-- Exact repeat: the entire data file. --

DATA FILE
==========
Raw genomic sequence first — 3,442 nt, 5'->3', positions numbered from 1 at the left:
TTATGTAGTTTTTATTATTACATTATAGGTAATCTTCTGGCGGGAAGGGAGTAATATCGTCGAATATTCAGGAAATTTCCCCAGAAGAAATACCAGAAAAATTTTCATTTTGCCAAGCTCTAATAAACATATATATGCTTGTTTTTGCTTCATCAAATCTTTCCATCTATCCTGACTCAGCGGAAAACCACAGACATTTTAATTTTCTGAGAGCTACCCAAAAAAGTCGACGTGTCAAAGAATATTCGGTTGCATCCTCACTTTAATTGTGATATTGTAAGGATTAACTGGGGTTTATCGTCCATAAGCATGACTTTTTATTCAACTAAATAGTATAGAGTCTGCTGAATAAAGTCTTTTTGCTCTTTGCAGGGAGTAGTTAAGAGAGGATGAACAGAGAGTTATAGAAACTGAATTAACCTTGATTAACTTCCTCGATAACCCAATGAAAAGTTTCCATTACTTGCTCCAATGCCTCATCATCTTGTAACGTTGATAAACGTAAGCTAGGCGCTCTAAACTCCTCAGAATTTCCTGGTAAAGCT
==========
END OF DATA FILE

Raw genomic sequence first — 3,442 nt, 5'->3', positions numbered from 1 at the left:
TTATGTAGTTTTTATTATTACATTATAGGTAATCTTCTGGCGGGAAGGGAGTAATATCGTCGAATATTCAGGAAATTTCCCCAGAAGAAATACCAGAAAAATTTTCATTTTGCCAAGCTCTAATAAACATATATATGCTTGTTTTTGCTTCATCAAATCTTTCCATCTATCCTGACTCAGCGGAAAACCACAGACATTTTAATTTTCTGAGAGCTACCCAAAAAAGTCGACGTGTCAAAGAATATTCGGTTGCATCCTCACTTTAATTGTGATATTGTAAGGATTAACTGGGGTTTATCGTCCATAAGCATGACTTTTTATTCAACTAAATAGTATAGAGTCTGCTGAATAAAGTCTTTTTGCTCTTTGCAGGGAGTAGTTAAGAGAGGATGAACAGAGAGTTATAGAAACTGAATTAACCTTGATTAACTTCCTCGATAACCCAATGAAAAGTTTCCATTACTTGCTCCAATGCCTCATCATCTTGTAACGTTGATAAACGTAAGCTAGGCGCTCTAAACTCCTCAGAATTTCCTGGTAAAGCT